Jadwiga Brontē: Invisible People of Belarus – Photo Book

Jadwiga Brontē: Invisible People of Belarus – Photo Book
International Photography Grant 2019

Jadwiga Brontē (b.1986) is Polish photojournalist, documentary photographer and videographer, covering social and cultural issues around the World. Her work is a relationship between human identity, otherness and visual representation, all with traces of politics and humanity. Her latest project tells a story of hidden people living in Belarusian governmental institutions for disabled people and Chernobyl victims. Her story was widely published and presented in BBC World News. She gained her BA in Photography from Kingston University London and MA in Photojournalism and Documentary Photography from LCC/University of the Arts London. Jadwiga leaves and works in London.

Invisible People of Belarus is a documentary project about the lives of disabled people and Chernobyl victims living in governmental institutions in Belarus. These institutions are known as internats and function as something between an orphanage, asylum, and hospice. Internats often exhibit glaring deficiencies in terms of how they care for their residents: very little physical or educational therapy is offered; there are few opportunities for recreational activities; and the right to a private life is not respected, with romantic relationships between residents prohibited. Integration within the local community is virtually non-existent. Their location makes it difficult for the families that would like to stay in touch with their children to visit. Some are located in very rural areas and with almost no public transport links. All internats are either fenced off or walled. This separation stands as a metaphor for the way disability is thought about in Belarus: misunderstood and better shut away.

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‘Free Labour’ Belarus 2015 – Ira and Lena, two residents working in a field. Some internats are partly self-sufficient. Patients are obliged to work in fields, to clean, and to cook. Although work – including agricultural and janitorial work – has positive physical and social effects on residents’ lives, it is widely acknowledged by internat staff and NGO workers that this labour fills a shortfall left by inadequate governmental funding.

‘Vision Panel’ Belarus 2015 – Some of the older residents are locked in small rooms without windows. The tiny vision panel in the door is all they have. Unfortunately, the condition of internats for older residents is worse. Internats for these residents are below any acceptable norms of repair and residents are often treated without any respect.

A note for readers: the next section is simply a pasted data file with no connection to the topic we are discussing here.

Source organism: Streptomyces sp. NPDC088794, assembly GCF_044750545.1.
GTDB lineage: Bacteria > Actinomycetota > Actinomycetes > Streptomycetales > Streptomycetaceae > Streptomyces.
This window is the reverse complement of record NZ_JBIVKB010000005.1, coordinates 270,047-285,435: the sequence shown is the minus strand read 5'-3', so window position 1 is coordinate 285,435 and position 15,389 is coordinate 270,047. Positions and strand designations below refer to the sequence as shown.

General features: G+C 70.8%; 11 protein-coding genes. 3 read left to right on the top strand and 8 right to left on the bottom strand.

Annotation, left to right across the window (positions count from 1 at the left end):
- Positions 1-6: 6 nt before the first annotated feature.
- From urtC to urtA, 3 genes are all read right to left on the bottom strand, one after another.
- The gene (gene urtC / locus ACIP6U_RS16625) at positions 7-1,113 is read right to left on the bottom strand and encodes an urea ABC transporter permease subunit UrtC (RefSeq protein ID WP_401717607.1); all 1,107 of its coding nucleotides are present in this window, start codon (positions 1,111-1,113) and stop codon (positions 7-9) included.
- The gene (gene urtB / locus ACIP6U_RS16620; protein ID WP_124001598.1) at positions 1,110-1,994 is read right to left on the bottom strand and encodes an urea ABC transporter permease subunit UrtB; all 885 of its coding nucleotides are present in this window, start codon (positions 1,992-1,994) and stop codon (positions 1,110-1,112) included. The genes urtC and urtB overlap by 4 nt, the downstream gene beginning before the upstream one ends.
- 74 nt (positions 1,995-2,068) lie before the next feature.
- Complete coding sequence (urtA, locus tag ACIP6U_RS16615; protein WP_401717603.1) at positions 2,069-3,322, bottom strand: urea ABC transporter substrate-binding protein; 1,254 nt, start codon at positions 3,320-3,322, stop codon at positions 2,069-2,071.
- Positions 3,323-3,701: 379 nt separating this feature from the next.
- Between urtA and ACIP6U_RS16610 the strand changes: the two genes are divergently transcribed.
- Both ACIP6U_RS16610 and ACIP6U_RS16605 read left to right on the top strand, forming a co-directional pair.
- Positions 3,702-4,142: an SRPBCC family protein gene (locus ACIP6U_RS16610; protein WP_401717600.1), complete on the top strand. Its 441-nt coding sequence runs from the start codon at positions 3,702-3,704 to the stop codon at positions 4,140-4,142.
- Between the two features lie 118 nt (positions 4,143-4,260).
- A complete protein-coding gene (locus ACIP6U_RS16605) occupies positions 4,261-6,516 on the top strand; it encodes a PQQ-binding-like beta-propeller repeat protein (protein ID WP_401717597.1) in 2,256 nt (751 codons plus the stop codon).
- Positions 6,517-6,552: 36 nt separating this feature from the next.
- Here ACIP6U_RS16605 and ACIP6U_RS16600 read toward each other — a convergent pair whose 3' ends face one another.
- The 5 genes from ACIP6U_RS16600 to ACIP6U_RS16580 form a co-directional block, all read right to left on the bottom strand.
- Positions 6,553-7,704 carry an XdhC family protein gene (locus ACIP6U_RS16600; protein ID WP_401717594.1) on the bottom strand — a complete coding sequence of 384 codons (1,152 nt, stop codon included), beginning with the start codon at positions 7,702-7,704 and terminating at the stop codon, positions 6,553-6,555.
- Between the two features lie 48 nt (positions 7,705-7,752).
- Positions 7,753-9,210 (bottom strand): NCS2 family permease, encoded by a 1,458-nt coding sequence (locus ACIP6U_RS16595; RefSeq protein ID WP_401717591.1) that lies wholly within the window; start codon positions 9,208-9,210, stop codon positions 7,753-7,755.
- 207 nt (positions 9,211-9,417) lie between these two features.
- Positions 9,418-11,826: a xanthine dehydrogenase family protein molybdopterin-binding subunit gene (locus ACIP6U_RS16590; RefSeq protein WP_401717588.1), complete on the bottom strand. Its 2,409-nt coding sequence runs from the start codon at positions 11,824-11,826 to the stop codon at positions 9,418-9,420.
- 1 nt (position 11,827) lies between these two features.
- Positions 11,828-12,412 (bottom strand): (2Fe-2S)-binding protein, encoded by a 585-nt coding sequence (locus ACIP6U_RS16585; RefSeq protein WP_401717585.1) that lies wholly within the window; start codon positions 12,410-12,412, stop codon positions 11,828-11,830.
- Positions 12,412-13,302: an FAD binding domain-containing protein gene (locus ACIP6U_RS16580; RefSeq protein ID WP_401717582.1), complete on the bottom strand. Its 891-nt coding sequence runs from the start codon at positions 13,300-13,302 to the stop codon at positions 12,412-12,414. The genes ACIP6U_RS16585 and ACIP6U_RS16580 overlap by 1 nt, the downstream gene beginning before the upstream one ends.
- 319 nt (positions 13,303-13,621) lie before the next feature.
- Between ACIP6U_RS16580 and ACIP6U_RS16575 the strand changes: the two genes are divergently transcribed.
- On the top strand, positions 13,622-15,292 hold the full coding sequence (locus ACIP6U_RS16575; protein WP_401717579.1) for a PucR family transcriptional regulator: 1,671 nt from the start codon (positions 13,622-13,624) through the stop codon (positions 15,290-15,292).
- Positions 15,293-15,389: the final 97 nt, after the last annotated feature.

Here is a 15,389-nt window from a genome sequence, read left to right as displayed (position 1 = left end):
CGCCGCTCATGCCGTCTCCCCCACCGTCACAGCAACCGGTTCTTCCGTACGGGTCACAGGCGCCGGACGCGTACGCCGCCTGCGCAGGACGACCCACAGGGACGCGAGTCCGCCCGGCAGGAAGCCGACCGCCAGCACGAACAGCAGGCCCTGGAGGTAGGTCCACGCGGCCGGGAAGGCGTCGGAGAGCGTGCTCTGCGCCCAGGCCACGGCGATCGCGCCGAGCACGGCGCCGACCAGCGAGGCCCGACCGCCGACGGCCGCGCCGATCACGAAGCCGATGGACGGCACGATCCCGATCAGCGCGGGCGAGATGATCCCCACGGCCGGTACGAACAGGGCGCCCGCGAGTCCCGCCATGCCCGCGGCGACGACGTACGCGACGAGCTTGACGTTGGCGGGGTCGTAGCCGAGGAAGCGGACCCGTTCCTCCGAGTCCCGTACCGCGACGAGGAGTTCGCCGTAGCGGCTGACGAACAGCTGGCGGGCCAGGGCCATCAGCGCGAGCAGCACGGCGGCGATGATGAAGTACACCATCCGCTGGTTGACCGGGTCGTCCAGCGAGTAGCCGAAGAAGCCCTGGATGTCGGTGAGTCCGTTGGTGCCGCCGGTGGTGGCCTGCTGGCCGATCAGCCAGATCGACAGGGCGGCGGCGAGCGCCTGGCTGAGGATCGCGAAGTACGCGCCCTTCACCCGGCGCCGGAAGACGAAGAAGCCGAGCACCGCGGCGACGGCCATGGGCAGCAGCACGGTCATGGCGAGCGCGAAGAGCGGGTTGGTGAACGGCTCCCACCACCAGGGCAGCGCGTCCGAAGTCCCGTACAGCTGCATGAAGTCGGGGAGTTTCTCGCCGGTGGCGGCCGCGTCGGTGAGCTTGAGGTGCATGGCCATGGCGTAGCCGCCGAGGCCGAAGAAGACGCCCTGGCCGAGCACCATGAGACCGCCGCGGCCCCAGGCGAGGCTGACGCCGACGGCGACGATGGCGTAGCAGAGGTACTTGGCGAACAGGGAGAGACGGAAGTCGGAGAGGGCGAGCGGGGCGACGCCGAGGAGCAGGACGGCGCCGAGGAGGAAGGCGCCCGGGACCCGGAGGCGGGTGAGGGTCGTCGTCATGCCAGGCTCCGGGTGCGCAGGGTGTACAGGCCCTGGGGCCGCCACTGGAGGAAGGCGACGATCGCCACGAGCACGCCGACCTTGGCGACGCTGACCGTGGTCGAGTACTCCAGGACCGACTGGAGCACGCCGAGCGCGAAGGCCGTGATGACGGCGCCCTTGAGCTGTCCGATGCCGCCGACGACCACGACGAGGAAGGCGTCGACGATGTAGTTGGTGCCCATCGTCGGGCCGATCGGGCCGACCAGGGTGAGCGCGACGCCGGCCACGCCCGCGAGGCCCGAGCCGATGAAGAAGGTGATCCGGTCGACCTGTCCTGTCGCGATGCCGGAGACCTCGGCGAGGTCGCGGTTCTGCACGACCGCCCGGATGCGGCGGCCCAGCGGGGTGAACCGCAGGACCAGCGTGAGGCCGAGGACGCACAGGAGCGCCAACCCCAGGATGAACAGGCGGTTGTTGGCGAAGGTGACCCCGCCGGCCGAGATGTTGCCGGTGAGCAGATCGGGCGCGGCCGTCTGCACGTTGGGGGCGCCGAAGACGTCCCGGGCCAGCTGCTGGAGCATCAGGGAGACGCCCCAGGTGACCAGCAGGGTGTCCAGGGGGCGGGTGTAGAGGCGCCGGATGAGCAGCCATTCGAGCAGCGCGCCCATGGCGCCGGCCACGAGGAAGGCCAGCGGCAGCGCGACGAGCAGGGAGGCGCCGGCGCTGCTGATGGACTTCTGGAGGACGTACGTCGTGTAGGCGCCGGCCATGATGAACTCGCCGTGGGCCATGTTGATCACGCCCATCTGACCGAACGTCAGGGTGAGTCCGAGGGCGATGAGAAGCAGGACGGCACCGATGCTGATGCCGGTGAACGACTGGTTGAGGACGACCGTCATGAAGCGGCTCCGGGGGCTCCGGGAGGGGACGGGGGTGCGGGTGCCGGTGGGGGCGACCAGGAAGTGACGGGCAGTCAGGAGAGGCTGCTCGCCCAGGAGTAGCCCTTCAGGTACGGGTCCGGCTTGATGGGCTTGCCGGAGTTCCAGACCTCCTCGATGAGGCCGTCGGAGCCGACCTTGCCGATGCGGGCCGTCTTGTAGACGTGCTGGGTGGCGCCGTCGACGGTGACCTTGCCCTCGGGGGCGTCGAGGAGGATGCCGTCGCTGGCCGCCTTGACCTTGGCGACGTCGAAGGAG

‘Sveta’ Belarus 2015 – The aftermath of Chernobyl has not yet passed. Every year, children are born with intellectual and physical deficiencies caused by the disaster of 1986. It’s not easy to directly link particular cases with radiation. Statistics are the stronger proof of it.I developed a strong bond with Sveta. An incredibly articulate young woman, she is extremely confident when it comes to how she looks. Any opportunity to take a selfie with me, and she would jump at the chance. Sveta could not talk until she was five. Operations were needed to repair her cleft palate and she still talks with a lisp. An NGO worker told me that her right eye is potentially fully functional and that her face, eyes, and vision could be completely restored after thirty expensive and painful operations. Even if Sveta decided that the operations were worthwhile – something that she would be perfectly capable of doing – there is no possibility of such procedures being funded by the state.

‘Lyosha’ Belarus 2015 – This autistic boy is very active and inpatient, however in front of a camera he would calm down immediately. He loved the light of the flash and would pose perfectly still until it fired.

‘Ira and the Doll’ Belarus 2016 – Personal belongings are very important for the residents. They love to be photographed with them.

‘Pink balloon’ Belarus 2015 – It is very interesting to see what residents choose to be photographed with. Their cooperation is crucial in deciding how they would like to be represented. Having a TV is a luxury for some, and something to be proud of.

Invisible People of Belarus © Jadwiga Bronte

Invisible People of Belarus © Jadwiga Bronte

Invisible People of Belarus © Jadwiga Bronte

Invisible People of Belarus © Jadwiga Bronte

Invisible People of Belarus © Jadwiga Bronte

 

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International Photography Grant 2019